Among those in at­ten­dance at Wed­nes­day’s news con­fer­ence was Janet Di­et­zKamei, a re­tired gov­ern­ment em­ployee and mem­ber of the Cen­tral Val­ley Air Qual­ity Coali­tion, who de­scribed her­self as a “ca­nary in the coal mine.”

Asthma from bad air has kept her from do­ing many things she loves, in­clud­ing walk­ing her dogs, cy­cling, and gar­den­ing.

“We are the ones who regis­ter when the air is bad,” Di­et­zKamei said of peo­ple with res­pi­ra­tory diseases, “but ev­ery­one is af­fected by the air – ev­ery­one.”

Di­et­zKamei at­tended the event wear­ing a mask over her nose and mouth con­nected to a mo­bile air mon­i­tor that lights up the mask with dif­fer­ent col­ors – green, yel­low, or­ange and red – to show the level of air pol­lu­tion.

Un­mask Fresno wants to place more than 60 Pur­pleAir PM 2.5 mon­i­tors across the re­gion to help.

Jaime Holt, spokes­woman for the San Joaquin Val­ley Air Pol­lu­tion Con­trol District, said Pur­pleAir mon­i­tors aren’t as ex­act as the district’s fed­er­ally rec­og­nized mon­i­tors and sta­tions, which typ­i­cally cost be­tween $20,000 and $50,000 com­pared to $200.

Still, Holt said, “We do be­lieve this cit­i­zen sci­ence is an im­por­tant tool for the Val­ley, as long as the public un­der­stands the lim­i­ta­tions of these mon­i­tors.”

Holt said the largest source of air pol­lu­tion in the Val­ley is “mo­bile sources – any­thing with wheels,” ac­count­ing for about 60 per­cent of air pol­lu­tion. Other pol­lu­tants in­clude farm­ing op­er­a­tions – the run­ning of heavy agri­cul­tural ma­chin­ery, ac­count­ing for about 22 per­cent of PM 2.5 pol­lu­tion, Holt said, fire­place burn­ing, about 6 per­cent of pol­lu­tion; and pre­scribed burn­ing in forests and open ag burn­ing, about 5 per­cent of pol­lu­tion.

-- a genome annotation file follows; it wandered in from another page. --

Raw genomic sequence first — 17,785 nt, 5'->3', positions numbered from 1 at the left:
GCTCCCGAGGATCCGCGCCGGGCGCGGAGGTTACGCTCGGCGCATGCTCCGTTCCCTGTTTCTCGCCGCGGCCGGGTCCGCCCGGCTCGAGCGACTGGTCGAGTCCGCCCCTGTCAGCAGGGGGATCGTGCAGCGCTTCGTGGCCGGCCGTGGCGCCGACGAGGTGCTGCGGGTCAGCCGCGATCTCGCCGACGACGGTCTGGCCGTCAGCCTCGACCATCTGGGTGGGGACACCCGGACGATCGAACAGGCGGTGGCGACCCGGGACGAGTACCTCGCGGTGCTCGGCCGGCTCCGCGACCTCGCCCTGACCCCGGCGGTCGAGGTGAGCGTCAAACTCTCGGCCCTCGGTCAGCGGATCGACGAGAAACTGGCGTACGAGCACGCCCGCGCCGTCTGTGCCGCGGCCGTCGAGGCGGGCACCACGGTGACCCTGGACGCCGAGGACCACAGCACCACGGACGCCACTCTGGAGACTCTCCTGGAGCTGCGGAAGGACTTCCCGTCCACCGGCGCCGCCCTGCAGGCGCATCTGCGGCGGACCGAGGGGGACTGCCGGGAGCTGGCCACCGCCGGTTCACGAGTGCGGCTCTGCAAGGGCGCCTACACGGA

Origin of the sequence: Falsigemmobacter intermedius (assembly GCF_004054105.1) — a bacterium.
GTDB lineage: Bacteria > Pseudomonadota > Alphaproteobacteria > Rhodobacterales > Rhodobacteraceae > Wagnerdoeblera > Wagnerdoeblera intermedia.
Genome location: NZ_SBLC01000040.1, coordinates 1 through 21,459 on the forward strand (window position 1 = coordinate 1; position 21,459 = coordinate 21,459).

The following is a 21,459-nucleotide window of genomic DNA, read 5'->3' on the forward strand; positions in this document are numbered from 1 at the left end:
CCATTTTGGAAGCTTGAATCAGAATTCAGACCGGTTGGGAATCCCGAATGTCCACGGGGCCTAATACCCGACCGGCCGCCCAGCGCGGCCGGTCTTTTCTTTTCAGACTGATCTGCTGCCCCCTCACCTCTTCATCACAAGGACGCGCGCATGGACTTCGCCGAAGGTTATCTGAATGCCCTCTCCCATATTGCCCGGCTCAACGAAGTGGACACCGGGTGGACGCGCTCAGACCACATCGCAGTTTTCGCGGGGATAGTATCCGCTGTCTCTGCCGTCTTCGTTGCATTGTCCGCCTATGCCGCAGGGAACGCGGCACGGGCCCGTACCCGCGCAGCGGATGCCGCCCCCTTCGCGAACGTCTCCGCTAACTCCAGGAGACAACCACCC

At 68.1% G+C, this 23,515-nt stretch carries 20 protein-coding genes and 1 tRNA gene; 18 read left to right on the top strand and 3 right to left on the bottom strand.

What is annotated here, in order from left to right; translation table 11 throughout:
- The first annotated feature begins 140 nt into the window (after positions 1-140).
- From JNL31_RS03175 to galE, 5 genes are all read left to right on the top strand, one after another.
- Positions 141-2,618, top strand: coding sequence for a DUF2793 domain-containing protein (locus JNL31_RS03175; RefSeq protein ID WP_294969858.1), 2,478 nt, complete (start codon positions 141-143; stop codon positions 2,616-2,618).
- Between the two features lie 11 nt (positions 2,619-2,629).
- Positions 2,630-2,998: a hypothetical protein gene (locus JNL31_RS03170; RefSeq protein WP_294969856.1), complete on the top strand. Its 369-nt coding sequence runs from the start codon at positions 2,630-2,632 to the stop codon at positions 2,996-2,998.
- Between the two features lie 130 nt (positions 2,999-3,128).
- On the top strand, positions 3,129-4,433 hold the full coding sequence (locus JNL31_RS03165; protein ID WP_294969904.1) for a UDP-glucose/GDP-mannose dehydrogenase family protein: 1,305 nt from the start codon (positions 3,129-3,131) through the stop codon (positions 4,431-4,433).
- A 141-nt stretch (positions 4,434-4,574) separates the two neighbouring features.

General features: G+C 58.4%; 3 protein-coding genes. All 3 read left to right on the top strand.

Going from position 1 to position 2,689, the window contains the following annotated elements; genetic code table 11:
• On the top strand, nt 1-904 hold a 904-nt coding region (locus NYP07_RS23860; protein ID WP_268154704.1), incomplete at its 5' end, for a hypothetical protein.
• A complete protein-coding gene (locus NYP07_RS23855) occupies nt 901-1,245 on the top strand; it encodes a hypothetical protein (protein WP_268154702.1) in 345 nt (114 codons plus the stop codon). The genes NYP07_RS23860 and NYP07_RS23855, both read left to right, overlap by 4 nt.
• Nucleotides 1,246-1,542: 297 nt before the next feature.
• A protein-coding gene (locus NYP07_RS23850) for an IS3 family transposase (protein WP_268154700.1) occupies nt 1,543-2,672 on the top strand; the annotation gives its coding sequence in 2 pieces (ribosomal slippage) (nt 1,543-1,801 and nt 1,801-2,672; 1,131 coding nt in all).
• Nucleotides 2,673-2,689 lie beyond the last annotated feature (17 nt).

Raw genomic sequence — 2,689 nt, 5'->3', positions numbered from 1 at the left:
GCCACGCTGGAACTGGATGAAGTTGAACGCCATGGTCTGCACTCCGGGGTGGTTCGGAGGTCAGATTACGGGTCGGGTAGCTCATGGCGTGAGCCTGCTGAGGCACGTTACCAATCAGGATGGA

Un­mask Fresno was crit­i­cal of the air district about open ag burn­ing, say­ing the Val­ley has seen that in­crease by 400 per­cent over the past five years. Holt re­sponded by say­ing a 2003 Cal­i­for­nia clean air law al­lows for this burn­ing if there is not an “eco­nom­i­cally vi­able al­ter­na­tive” and cited a de­cline in biomass fa­cil­i­ties, which turn ma­te­ri­als into power. She added that ag burn­ing is re­stricted to good air days and that she’s seen “great in­ter­est” in ex­plor­ing other al­ter­na­tives, such as chip­ping to cre­ate mulch.

Un­mask Fresno said the Val­ley ex­ports “over $50 bil­lion in agri­cul­tural prod­ucts at home and glob­ally.”

A video to pro­mote #Un­maskFresno says that “Fresno, with a pop­u­la­tion of 500,000, is the gate­way to the world-renowned Yosemite Na­tional Park. Yet peo­ple liv­ing in the area breathe some of the most pol­luted air in North Amer­ica.”

KYLE GRIL­LOT/CCAC Spe­cial to The Bee

Kira, 7, from Wasco, says this of hav­ing asthma: “I don’t like that I al­ways have to be in­side be­cause I like out­side.” She wears a mask con­nected to an air mon­i­tor, which lights up the mask with dif­fer­ent col­ors to show the level of air pol­lu­tion.

CAR­MEN GE­ORGE cge­[email protected]­nobee.com

Janet Di­et­zKamei, right, a re­tired gov­ern­ment em­ployee and Cen­tral Val­ley Air Qual­ity Coali­tion mem­ber, at­tends a news con­fer­ence an­nounc­ing the doc­tor-led Un­mask Fresno cam­paign out­side a Boys & Girls Club in south­east Fresno.